posted on Sep, 15 2008 @ 10:21 AM
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The common man will feel the pinch after this Christmas.

If Christmas retail sales are bad, if retailers who count on Christmas to make a profit do not, then we will begin to see massive layoffs in the retail sectors which in turn will cause the rest of the service based economy to crumble.

Most, if not almost all of the persons I speak to are blissfully unaware of any economic meltdown.

The thing that most see is the price of gas, this is where the common person lives........the "ripple" effect will hit the common soon in the form of lost wages, food price hikes and no jobs.

It seems that people on the street are angry concerning these "very smart, educated, CEO's etc when interviewed by CNBC.

I hope that somehow, somebody can sort this mess out and soften the fall.



posted on Sep, 15 2008 @ 04:41 PM
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Well, this is the worst point drop since THE 9/11.

It looked to me like they thought they had it contained till the last hour, now we have to see how many more wake up after a market close like this.

[edit on 9/15/2008 by Relentless]



posted on Sep, 15 2008 @ 05:23 PM
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Since the housing/mortgage crisis is such an integral part of what is going on at the moment, here's a detailed analysis of Bank exposure to this mess.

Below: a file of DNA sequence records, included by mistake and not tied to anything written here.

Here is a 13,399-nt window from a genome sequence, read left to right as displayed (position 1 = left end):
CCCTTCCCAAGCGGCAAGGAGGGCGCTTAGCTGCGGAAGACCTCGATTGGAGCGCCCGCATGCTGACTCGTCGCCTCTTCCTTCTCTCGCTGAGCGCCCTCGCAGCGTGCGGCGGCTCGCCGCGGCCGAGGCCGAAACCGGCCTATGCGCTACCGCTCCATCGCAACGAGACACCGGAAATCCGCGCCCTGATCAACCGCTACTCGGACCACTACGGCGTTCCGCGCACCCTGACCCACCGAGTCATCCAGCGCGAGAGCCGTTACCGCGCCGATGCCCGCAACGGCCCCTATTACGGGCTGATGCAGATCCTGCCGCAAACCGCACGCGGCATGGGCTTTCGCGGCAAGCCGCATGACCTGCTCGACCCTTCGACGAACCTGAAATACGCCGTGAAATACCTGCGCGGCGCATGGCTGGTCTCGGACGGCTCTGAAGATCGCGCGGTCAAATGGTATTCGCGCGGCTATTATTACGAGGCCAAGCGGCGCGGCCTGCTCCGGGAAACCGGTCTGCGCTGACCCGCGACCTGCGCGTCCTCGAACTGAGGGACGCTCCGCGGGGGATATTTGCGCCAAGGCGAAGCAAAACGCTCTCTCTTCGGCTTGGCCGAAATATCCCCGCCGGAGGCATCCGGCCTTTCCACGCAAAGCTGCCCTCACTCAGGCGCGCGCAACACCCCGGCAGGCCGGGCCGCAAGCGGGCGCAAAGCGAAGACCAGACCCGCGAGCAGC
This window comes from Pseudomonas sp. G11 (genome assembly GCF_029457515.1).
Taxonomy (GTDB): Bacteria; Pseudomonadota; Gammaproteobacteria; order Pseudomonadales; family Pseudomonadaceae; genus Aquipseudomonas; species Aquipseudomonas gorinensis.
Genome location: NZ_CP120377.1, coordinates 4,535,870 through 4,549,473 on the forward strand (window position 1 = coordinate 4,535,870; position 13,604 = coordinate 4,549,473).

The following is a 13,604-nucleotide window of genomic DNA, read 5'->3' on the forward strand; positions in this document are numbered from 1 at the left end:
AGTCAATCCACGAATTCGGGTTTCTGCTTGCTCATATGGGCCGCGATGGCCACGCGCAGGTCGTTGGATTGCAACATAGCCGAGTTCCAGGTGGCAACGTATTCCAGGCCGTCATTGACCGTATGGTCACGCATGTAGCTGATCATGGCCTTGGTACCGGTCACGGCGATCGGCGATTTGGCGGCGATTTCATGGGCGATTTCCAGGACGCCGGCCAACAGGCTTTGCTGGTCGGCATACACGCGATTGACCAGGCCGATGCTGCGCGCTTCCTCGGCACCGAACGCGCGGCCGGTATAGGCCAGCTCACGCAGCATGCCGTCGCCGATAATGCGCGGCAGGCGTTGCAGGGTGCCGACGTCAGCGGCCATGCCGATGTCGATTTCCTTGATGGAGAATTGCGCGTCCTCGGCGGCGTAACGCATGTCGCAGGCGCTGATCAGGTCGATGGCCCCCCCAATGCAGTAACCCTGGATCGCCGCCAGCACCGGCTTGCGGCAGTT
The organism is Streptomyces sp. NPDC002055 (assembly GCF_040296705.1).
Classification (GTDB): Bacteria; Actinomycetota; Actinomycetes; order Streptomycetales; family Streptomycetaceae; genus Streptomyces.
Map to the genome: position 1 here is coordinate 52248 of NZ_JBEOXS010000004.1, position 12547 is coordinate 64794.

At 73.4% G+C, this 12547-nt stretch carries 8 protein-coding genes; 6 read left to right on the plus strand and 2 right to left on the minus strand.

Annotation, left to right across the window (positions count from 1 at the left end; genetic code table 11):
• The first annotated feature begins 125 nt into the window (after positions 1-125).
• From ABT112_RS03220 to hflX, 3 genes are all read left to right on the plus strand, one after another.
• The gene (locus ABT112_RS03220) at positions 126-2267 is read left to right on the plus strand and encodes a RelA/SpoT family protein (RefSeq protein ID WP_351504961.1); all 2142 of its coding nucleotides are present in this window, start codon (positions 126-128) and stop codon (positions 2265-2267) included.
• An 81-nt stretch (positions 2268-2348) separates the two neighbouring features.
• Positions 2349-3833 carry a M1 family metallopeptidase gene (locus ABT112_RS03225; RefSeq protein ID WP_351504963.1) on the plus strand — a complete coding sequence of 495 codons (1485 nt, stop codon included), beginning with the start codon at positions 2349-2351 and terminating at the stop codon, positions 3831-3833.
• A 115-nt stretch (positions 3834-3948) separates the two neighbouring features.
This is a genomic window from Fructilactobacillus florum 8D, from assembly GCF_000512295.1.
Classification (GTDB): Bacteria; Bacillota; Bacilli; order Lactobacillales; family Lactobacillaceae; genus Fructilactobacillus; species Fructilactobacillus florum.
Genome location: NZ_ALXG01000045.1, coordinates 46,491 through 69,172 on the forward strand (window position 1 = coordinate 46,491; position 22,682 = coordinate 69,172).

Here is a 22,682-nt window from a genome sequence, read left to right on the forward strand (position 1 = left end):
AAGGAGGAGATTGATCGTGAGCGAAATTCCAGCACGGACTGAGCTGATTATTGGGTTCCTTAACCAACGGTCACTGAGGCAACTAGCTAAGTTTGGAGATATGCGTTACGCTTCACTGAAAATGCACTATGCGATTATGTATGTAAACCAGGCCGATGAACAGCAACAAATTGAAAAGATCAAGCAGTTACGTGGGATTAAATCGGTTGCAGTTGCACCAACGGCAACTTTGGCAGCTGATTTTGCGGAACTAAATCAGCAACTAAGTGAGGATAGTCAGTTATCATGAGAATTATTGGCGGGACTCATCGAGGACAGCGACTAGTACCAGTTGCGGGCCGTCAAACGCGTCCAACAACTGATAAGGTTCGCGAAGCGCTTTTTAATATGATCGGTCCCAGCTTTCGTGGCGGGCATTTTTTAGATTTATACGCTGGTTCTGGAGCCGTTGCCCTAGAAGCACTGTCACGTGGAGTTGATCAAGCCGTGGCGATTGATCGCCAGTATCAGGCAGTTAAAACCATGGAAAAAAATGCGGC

It's kind of complicated, but you might want to see where your bank falls on the list.

Banks by Loan Exposure

The higher on the list the worse shape they are in, and notice how many are above banks we know have serious problems right now.





[edit on 9/15/2008 by Relentless]



posted on Sep, 15 2008 @ 05:41 PM
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Well, what can I say. I've been following the author of the guy in the FSME's OP for over a year now. He along with a few others not really in MSM financial press or analysists have been consistently concerned and right. Roubini, Merideth Whitney, Mike "mish" Shedlock, and a couple of others have been pretty much more or less right about how bad the situation is/was.